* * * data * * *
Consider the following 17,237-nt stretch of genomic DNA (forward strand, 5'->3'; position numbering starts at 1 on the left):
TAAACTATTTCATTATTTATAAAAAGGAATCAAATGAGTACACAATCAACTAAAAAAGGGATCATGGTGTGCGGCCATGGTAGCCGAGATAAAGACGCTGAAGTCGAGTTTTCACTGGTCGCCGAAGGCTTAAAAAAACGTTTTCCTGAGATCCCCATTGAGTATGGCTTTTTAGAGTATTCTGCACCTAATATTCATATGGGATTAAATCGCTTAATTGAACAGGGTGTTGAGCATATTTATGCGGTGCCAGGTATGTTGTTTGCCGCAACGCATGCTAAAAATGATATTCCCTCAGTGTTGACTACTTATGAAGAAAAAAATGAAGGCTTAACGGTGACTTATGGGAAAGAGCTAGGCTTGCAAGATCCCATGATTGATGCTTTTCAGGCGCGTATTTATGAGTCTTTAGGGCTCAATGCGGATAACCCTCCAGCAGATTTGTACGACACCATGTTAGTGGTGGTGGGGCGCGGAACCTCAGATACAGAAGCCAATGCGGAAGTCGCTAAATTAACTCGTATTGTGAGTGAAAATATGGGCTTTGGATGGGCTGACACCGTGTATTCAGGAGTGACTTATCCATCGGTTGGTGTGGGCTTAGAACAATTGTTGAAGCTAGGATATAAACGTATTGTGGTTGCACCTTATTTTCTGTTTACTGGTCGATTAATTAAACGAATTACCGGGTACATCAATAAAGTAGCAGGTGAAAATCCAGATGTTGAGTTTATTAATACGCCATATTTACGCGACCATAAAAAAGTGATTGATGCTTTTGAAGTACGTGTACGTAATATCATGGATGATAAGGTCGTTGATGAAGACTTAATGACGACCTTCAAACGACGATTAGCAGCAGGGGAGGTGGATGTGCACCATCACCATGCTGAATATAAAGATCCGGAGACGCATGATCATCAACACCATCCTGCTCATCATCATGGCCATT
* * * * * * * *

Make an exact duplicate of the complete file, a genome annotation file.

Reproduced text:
Consider the following 17,237-nt stretch of genomic DNA (forward strand, 5'->3'; position numbering starts at 1 on the left):
TAAACTATTTCATTATTTATAAAAAGGAATCAAATGAGTACACAATCAACTAAAAAAGGGATCATGGTGTGCGGCCATGGTAGCCGAGATAAAGACGCTGAAGTCGAGTTTTCACTGGTCGCCGAAGGCTTAAAAAAACGTTTTCCTGAGATCCCCATTGAGTATGGCTTTTTAGAGTATTCTGCACCTAATATTCATATGGGATTAAATCGCTTAATTGAACAGGGTGTTGAGCATATTTATGCGGTGCCAGGTATGTTGTTTGCCGCAACGCATGCTAAAAATGATATTCCCTCAGTGTTGACTACTTATGAAGAAAAAAATGAAGGCTTAACGGTGACTTATGGGAAAGAGCTAGGCTTGCAAGATCCCATGATTGATGCTTTTCAGGCGCGTATTTATGAGTCTTTAGGGCTCAATGCGGATAACCCTCCAGCAGATTTGTACGACACCATGTTAGTGGTGGTGGGGCGCGGAACCTCAGATACAGAAGCCAATGCGGAAGTCGCTAAATTAACTCGTATTGTGAGTGAAAATATGGGCTTTGGATGGGCTGACACCGTGTATTCAGGAGTGACTTATCCATCGGTTGGTGTGGGCTTAGAACAATTGTTGAAGCTAGGATATAAACGTATTGTGGTTGCACCTTATTTTCTGTTTACTGGTCGATTAATTAAACGAATTACCGGGTACATCAATAAAGTAGCAGGTGAAAATCCAGATGTTGAGTTTATTAATACGCCATATTTACGCGACCATAAAAAAGTGATTGATGCTTTTGAAGTACGTGTACGTAATATCATGGATGATAAGGTCGTTGATGAAGACTTAATGACGACCTTCAAACGACGATTAGCAGCAGGGGAGGTGGATGTGCACCATCACCATGCTGAATATAAAGATCCGGAGACGCATGATCATCAACACCATCCTGCTCATCATCATGGCCATT